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user1 sent an email(Let's call it USER1-EMAIL) to user2

user2 forwarded the USER1-EMAIL to user3

user3 forwarded the USER1-EMAIL to user4

user4 forwarded the email to my email parser (Sendgrid Parse API)

what I wanted is to get the email of the original sender, which on this scenario is the email address of user1

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closed as not a real question by andlrc, Mischa, Mark Thomas, sawa, the Tin Man Nov 7 '12 at 15:14

It's difficult to tell what is being asked here. This question is ambiguous, vague, incomplete, overly broad, or rhetorical and cannot be reasonably answered in its current form. For help clarifying this question so that it can be reopened, visit the help center.If this question can be reworded to fit the rules in the help center, please edit the question.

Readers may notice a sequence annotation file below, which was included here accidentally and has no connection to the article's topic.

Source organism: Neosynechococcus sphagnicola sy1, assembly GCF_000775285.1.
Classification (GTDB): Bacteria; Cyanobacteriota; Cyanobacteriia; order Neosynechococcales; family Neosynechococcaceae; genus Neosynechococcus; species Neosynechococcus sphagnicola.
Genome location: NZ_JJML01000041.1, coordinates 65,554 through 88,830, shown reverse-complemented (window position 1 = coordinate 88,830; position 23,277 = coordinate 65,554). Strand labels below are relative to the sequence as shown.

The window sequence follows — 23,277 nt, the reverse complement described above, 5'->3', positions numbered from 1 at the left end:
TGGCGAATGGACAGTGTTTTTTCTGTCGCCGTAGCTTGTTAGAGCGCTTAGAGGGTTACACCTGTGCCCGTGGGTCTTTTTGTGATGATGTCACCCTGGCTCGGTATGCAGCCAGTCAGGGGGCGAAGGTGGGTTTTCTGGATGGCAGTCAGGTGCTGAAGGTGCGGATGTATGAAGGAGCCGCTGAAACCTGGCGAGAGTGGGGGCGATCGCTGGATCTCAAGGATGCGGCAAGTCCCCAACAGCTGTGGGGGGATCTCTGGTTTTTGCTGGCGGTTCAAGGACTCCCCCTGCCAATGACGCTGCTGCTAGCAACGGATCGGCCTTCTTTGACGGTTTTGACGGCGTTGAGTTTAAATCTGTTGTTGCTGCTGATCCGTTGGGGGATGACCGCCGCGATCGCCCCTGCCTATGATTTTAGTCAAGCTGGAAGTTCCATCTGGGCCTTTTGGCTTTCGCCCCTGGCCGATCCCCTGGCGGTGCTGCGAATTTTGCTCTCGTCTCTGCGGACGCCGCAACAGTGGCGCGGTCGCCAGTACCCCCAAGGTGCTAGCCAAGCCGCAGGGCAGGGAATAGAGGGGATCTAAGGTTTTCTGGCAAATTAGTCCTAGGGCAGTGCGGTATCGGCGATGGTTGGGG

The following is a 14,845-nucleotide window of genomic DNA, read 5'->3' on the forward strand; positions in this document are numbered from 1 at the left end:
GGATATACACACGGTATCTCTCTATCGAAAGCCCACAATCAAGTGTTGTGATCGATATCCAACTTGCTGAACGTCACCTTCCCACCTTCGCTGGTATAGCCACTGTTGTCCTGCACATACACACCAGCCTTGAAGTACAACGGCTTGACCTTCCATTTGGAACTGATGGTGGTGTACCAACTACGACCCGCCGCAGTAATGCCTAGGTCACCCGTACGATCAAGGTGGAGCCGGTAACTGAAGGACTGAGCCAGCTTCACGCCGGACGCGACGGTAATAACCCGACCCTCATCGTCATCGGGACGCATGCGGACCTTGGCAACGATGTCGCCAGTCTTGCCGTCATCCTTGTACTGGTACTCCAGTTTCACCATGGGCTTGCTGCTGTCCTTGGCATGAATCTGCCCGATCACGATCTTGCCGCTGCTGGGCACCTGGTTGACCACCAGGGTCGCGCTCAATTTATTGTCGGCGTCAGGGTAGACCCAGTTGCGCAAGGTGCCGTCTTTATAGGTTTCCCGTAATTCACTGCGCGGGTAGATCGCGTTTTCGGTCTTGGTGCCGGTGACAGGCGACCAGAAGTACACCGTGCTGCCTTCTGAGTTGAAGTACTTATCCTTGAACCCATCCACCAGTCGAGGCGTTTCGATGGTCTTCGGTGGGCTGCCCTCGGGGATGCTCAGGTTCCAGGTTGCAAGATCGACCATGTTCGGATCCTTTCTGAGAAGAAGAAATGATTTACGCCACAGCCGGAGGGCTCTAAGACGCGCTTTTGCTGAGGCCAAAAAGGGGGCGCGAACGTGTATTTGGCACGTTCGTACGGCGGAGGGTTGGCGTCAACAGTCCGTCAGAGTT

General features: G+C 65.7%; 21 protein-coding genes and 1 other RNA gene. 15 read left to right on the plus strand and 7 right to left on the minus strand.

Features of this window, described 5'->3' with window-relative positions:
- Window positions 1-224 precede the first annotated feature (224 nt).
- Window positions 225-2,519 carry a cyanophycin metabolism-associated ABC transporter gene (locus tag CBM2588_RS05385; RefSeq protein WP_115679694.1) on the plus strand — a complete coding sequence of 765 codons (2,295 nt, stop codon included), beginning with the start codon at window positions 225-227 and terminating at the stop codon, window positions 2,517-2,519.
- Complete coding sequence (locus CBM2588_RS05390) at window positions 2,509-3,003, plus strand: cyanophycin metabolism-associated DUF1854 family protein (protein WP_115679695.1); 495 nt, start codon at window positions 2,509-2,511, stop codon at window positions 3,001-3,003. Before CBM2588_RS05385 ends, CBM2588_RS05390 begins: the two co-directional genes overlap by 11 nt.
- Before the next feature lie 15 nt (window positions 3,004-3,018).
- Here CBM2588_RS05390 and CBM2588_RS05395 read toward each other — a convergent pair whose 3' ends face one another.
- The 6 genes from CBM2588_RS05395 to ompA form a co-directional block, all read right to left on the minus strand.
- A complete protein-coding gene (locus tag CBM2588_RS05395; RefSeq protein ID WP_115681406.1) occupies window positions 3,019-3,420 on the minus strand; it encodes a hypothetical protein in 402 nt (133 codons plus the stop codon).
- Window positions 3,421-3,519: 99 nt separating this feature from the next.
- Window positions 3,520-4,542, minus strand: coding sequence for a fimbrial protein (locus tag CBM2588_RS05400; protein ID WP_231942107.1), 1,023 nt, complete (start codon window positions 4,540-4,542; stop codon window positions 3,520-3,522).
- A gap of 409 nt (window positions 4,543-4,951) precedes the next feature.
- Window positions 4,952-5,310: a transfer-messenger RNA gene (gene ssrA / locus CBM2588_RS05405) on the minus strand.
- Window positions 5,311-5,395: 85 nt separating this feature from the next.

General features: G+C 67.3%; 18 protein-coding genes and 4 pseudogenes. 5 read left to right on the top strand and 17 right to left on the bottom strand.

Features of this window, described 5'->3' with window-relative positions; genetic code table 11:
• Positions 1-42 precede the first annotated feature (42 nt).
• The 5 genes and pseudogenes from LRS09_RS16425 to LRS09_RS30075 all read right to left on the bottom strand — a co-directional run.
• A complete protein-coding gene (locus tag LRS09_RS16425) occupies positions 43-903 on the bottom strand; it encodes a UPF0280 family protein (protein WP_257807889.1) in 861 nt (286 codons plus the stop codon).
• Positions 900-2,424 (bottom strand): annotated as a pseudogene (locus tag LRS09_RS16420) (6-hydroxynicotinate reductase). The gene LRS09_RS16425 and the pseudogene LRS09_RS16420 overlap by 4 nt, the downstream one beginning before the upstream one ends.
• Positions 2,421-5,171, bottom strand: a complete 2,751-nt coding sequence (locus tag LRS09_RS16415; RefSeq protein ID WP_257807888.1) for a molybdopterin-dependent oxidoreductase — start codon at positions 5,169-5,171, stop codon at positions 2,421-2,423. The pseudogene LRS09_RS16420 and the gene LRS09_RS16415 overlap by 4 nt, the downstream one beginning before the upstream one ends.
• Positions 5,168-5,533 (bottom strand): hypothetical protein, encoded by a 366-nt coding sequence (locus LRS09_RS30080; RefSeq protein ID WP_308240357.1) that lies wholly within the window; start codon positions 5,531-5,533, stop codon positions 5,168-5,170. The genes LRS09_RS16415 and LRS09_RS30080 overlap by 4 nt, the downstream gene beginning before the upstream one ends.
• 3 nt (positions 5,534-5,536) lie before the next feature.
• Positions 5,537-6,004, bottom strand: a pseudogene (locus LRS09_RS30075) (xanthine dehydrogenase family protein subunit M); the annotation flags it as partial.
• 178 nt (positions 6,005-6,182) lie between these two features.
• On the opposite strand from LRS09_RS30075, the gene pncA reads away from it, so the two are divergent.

I'd use the mail gem. Not only will it give you the From address, but it can give you all the other parts as well.

mail = Mail.read_from_string(email)

mail.from #=> ["original.sender@gmail.com"]
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Probably better than mine. +1 – pguardiario Nov 7 '12 at 14:33

From what you posted alone I guess I would go with:

from = email[/From: .*<(.*?)>/, 1]
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Cool, didn't know this syntax. Works with named captures, too. I love it! – Patrick Oscity Nov 7 '12 at 13:40
this is great! follow up question, what if I have more than one From: Other Sender <other.sender@gmail.com> From: Original Sender <original.sender@gmail.com> how it should be? – RodM Nov 7 '12 at 14:09
Would somebody mind explaining what's going on in this one liner? You're using regex and a group / capture, but other than that, I'm clueless. – nTraum Nov 7 '12 at 14:24
@rod - In that case you might use String#scan. nTraun - the (.*?) is a capture group with a non-greedy modifier, the 1 means return the first capture group. – pguardiario Nov 7 '12 at 14:32
@pguardiario Below is what I did using your regex to get the last From: email.scan(/From: .*<(.*?)>/).flatten.last I am not sure if what I did is dependable. – RodM Nov 9 '12 at 15:56

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